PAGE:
August-blooming lilies are well worth growing, even if some people -- like my husband -- think the pale pink belladonna is the world's ugliest flower. They're quite wrong, although I see their point: like amaryllis, these lilies really should be grown against a background that sets them off. I rather like their scent: Smoky rose, I'd call it.

When we bought the house six years ago, a small clump of pink belladonna bloomed the first summer. I was quite taken with them, even though they were in the middle of the lawn. The stalks sprang up between mowings, which, that year, were considerably fewer than they are now. Within a week of the shoots' appearance, the stalks were two feet tall and had such clusters of buds on them that I couldn't bring myself to mow them down.

A few days later they burst into bloom. Though I've done nothing to them for six years -- except mistreat them far more than they deserve -- this year they have made their presence very obvious. We now have a plentiful row of them along the fence. I don't understand how they came to grow here since the first lot is quite far away and no longer blooms. I assume that these delicate flowers excel at naturalizing. The sheep don't seem to like them nearly as much as they like everything else I try to grow, so they have spread vigorously with few enemies.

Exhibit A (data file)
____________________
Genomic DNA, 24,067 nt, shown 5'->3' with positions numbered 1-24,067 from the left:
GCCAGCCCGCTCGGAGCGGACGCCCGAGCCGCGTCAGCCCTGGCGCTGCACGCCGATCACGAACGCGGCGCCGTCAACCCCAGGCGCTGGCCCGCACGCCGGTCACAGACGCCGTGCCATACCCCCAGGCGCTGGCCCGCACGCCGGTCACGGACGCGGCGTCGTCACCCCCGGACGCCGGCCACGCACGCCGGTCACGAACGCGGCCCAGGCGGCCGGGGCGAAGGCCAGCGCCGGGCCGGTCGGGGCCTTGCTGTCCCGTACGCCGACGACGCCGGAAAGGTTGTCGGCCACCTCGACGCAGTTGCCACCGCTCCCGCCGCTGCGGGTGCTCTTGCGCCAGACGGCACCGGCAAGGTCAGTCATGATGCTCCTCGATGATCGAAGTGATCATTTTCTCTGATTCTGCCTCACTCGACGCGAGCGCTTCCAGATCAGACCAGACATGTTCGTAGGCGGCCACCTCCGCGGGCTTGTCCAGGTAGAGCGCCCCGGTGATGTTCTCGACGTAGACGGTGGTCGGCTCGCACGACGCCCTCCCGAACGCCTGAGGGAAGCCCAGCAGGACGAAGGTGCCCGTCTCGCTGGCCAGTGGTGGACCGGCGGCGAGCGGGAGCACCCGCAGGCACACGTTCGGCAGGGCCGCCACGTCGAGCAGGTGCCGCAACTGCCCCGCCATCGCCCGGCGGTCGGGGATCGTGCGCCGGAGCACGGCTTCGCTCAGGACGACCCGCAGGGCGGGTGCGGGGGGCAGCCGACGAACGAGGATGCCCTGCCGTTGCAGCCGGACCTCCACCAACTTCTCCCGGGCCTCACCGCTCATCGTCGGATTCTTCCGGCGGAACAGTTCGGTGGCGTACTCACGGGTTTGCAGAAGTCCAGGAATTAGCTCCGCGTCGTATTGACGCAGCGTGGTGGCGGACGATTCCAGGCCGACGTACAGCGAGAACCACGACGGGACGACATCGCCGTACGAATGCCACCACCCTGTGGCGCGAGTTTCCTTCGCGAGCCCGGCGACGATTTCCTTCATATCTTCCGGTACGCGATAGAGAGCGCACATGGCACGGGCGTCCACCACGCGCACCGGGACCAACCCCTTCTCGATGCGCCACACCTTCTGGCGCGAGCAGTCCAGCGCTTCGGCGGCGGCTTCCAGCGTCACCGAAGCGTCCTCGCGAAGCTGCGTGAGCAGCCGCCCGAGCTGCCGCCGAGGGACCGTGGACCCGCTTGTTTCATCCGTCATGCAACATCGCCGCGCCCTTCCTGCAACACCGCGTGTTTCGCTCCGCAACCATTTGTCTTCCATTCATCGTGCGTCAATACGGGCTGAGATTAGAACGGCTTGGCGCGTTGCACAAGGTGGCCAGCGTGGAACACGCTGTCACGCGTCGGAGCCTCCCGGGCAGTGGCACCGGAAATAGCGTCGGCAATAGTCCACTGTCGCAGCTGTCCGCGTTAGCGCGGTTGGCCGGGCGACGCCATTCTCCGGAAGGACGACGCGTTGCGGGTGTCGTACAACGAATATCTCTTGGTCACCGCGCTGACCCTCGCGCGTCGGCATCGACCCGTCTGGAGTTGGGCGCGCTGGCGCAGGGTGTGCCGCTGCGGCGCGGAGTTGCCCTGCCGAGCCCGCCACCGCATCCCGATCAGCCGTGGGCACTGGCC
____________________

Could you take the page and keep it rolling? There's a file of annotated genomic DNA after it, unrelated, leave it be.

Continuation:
They'll remain where they are, I've decided. But I'll plant something around them next year so that they will appear a little less stark. Their soft color seems to need something equally soft to set them off -- perhaps some dusty miller. CORN-PONE: Corn is a marvelously clean vegetable to grow, wrapped, as it is, in squeaky husks. Right now there's an excess of Silver Queen available at vegetable stands. But yellow corn is certainly plentiful, too. While the Silver Queen is delicious when eaten young and very fresh, I prefer Golden Queen for freezing. It seems to maintain its sweetness longer than the white. Let the white go beyond its peak, and you have pretty tasteless stuff. The yellow is more forgiving. When I picked my first crop, I pulled up the stalks, needing the space for fall crops. I have heard, though, that if you leave the stalks in, you can plant fall peas between rows and they will enjoy the corn stalks' support. MELON MADNESS: I grew Sugar Baby this year with the idea that a smaller watermelon wouldn't be quite so apt to take over the entire garden in its zeal. I was quite right -- the vine was thick, but kept itself relatively contained, straying only slightly into the corn and tomatoes. I have a half- dozen melons on the ground, ranging in size from basketballs downward. When I got back from vacation two weeks ago, I found to my dismay that the vines had browned and wilted. Having never grown watermelon before, I didn't know they were susceptible to cucumber wilt, spread by the striped and spotted, respectively, cucumber beetles. If melons are fairly close to being ripe -- within a week or so -- then they're likely to be fine, despite the dead vine to which they're attached. But if the fruit is a couple of weeks shy of readiness, it's more likely to just sit there and rot. I'm assuming that the smaller of my fruit come under the latter category. But our local extension agent urges us not to pick the melon if there's any life at all in the vine. I noticed just last week that there were still a few green leaves left, and some of the smaller fruit were attached by rather green stems. So I'll leave well enough alone and get my watermelon lover to test the larger fruit for ripeness. She does this by knocking the melon, ostensibly to listen for hollowness. I've never been a good judge of watermelon ripeness, largely because I don't eat much of it. But I am told they make excellent daiquiris. MORE MELON MADNESS: Other members of the melon family are ready to pick now, although I can't boast about mine. I'm glad not to be alone in despairing of my cantaloupes, which this year can only be described as runty. I suppose the flavor is good, but how can you tell with only one or two spoonfuls of eating out of one measly melon? On the other hand, I know of one gardener who tosses seeds into the poorest part of her garden and has to let the fruit rot away, there's so much of it. Like zucchini, it can't even be given away if there's a great deal of it. I believe I shall steal some, however. Cantaloupe is easy to judge for ripeness. Sniff the top, as you would in the supermarket. Allow the stalk to dry up completely before you even attempt to pick it. Within a few days, you'll detect the scent of the cantaloupe, and by then it's a safe bet for eating. A READER ASKS: What do I do to keep birds from eating my blueberries? A: Anti-bird netting isn't difficult to find and it's very effective. I, personally, have never ventured into blueberries, although I intend to as soon as I figure out where to put them. But my neighbor boasts quite a crop. This year he covered his bushes with netting and reports that it worked beautifully. Our local garden supply center has rolls of netting for sale. Call around; I'm sure you won't have any trouble finding it.